…Or perhaps that should be: “I’m not here to entertain you!”
To be honest, every time someone tries to talk to me about being ‘creative’ in the classroom I balk. Come on, I’m neither an actor nor a party clown! A couple of the courses I teach are human anatomy & physiology courses, and really I should be able to be the most boring lecturer in the world and students should still be interested, right? I mean, it’s how your own body works for crying out loud! Not to mention that nearly all students in those courses are there because it’s a required course for a program that they’re trying to get into, for a career they want to do, so they should be highly self-motivated to work hard, right?
Well, not really. Even I’m not quite that naive. Granted, some of my students would probably do well with a cardboard cutout standing at the front the class and a computerized voice reading passages from their textbook. And yet… students do enroll in in-person classes, and most do attend class regularly, so there must be some value in live interactions with an in-person instructor. It’s not as though I’m ever going to be quite as entertaining as Crash Course videos, or quite as detailed and well-rehearsed as videos from Khan Academy. I nevertheless continue to sprinkle my lectures with comics and cartoons, bad jokes and puns, and plenty of enthusiasm, and students nevertheless continue to enroll in and attend class. Despite dire warnings to the contrary, “the corpse of lecture-based teaching shows remarkable signs of life” (Brookfield, 2006, p. 97). So what’s going on? Is there some value in lecture-based teaching, that it persists?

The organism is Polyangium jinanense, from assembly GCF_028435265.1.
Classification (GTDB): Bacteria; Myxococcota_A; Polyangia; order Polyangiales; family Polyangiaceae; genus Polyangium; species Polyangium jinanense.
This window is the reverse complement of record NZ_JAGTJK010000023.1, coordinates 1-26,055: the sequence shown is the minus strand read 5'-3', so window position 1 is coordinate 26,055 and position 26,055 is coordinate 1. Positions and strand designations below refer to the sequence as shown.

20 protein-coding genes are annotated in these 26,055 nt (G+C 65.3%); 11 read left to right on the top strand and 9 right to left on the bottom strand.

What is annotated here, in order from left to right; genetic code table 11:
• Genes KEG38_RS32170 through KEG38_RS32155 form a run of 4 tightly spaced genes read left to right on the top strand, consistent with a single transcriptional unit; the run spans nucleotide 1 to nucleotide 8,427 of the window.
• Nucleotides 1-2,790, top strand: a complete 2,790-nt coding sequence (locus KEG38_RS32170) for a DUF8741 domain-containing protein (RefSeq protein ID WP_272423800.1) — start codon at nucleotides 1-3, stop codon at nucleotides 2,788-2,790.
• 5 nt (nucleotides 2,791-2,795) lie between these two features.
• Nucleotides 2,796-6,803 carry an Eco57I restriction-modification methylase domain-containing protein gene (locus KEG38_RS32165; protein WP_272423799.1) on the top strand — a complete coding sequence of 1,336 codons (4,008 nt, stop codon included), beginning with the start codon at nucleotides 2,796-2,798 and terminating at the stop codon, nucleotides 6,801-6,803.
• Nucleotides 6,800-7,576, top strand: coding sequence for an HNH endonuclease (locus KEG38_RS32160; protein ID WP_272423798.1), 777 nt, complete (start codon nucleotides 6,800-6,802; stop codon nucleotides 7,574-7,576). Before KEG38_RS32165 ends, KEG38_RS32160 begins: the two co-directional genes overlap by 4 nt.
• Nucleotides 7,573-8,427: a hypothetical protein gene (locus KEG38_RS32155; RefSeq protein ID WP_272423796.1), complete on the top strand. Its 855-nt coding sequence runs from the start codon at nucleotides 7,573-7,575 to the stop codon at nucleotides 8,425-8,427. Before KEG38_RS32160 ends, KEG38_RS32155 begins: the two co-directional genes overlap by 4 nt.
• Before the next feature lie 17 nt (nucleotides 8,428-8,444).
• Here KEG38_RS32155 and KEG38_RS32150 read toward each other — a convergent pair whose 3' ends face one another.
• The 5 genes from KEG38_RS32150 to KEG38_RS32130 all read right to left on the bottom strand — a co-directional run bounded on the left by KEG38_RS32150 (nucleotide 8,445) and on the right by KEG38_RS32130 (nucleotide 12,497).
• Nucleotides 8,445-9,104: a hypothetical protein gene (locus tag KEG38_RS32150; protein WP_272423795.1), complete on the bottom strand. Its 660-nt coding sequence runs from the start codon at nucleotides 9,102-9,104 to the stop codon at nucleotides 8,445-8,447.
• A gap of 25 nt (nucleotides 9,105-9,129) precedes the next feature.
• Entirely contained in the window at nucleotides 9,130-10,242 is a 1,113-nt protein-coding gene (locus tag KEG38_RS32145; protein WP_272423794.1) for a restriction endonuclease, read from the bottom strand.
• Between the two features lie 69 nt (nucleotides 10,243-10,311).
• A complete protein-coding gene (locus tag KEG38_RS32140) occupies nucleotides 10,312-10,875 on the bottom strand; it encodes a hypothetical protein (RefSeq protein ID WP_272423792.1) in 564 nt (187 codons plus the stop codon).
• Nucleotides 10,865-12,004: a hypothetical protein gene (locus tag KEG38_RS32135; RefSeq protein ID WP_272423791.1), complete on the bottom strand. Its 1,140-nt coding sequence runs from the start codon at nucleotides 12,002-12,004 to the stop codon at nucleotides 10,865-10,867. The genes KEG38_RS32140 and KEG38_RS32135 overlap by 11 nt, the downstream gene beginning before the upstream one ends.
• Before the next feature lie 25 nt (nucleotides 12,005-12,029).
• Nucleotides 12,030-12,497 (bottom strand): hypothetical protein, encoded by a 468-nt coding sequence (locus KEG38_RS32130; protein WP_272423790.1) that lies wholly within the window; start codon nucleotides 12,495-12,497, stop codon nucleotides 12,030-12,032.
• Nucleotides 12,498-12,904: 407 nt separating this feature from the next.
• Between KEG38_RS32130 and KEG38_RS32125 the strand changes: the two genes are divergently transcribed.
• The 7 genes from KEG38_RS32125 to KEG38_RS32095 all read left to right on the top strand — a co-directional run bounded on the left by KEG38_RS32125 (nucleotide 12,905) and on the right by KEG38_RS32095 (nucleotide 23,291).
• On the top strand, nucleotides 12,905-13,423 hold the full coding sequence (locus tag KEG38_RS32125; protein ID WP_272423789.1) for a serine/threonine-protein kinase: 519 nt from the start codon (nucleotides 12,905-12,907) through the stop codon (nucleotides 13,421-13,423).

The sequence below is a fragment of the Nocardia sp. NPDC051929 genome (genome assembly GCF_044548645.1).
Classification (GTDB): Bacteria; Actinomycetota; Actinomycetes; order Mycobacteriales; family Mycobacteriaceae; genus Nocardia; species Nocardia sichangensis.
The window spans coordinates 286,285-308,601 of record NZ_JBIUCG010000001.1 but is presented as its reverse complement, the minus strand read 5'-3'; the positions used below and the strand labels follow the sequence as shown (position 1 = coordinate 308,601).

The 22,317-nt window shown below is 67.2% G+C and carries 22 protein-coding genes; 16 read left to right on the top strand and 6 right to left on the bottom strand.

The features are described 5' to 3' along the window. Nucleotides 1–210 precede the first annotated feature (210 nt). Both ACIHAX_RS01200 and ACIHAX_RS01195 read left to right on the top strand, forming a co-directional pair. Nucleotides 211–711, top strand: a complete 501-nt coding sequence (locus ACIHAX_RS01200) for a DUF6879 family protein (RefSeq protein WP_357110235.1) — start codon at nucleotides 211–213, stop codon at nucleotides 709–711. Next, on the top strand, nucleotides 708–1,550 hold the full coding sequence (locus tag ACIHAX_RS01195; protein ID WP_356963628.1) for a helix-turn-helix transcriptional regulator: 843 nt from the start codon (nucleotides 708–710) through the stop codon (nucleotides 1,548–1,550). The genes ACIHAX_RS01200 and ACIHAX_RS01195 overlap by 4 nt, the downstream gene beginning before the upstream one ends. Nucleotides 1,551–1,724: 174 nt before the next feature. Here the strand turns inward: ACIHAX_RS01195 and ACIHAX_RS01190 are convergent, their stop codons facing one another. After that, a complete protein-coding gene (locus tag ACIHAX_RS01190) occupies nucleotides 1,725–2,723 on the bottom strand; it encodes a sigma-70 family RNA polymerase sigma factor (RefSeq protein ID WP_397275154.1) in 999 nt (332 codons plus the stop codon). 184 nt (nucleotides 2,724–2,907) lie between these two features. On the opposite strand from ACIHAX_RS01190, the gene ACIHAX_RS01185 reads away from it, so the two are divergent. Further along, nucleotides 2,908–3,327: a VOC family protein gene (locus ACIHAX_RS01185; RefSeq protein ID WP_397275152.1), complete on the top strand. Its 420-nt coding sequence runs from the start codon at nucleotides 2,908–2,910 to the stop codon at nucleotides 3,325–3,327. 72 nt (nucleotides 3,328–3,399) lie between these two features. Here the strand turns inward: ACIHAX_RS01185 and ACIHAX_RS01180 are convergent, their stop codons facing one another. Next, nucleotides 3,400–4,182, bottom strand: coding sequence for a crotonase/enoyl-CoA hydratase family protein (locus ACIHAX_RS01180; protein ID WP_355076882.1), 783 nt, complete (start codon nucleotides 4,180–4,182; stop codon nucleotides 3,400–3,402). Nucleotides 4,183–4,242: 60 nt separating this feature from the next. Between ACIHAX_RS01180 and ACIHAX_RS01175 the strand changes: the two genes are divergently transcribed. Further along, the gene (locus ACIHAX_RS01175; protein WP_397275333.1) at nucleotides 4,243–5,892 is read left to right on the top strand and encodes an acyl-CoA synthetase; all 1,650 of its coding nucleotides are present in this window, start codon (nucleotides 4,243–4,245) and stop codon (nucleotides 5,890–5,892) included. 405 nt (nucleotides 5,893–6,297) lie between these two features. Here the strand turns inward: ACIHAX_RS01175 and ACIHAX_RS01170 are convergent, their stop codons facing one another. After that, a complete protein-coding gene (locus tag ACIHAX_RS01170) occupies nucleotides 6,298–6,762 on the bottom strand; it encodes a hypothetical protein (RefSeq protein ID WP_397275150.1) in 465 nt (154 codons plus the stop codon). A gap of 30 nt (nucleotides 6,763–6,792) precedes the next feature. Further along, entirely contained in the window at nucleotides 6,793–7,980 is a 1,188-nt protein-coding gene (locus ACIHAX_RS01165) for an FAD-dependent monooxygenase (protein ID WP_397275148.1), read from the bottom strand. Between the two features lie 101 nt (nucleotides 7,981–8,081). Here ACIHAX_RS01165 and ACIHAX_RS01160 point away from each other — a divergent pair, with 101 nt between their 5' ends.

When I think of ‘lecturing’ I think of one person talking at a group. But as Brookfield (2006) points out, lecture-based teaching doesn’t mean the absence of discussion. In my classes for example I do still rely on lectures to explain concepts that are generally difficult for learners to understand, and was pleased to see the Brookfield (2006, pp. 100-101) lists this among “proposed reasons” to lecture! The others he lists include some that looked familiar as well: To establish a broad outline, to model intellectual attitudes and behaviours, and to encourage learners’ interest. He also includes introducing alternative perspectives and interpretations, which I have yet to incorporate successfully in my own classes (although I’m working on it by trying the instructional activity “Think again!” outlined in Barkley, 2010, pp. 256-258). What I appreciate most about Brookfield’s approach is that he doesn’t consider lecturing in isolation, but as part of a toolkit that instructors can make good use of. This approach does make me feel considerably less guilty about what I had seen as relying on an old familiar approach that I’m familiar with. In effect I feel as though I can give myself permission to sometimes stick with the classics if they work the way I want them to, even as I continue to look for different approaches to improve my own effectiveness as an instructor. But improving my own effectiveness means also improving my skills in every activity or approach I choose to use in the classroom, so maybe trying to be at least a little engaging when talking “at” students isn’t so bad after all.
Barkley, E. F. (2010) Student Engagement Techniques. San Francisco: Jossey-Bass.
Brookfield, S.D. (2006) The skillful teacher: On technique, trust, and responsiveness in the classroom (2nd ed.). San Francisco, CA : Jossey-Bass.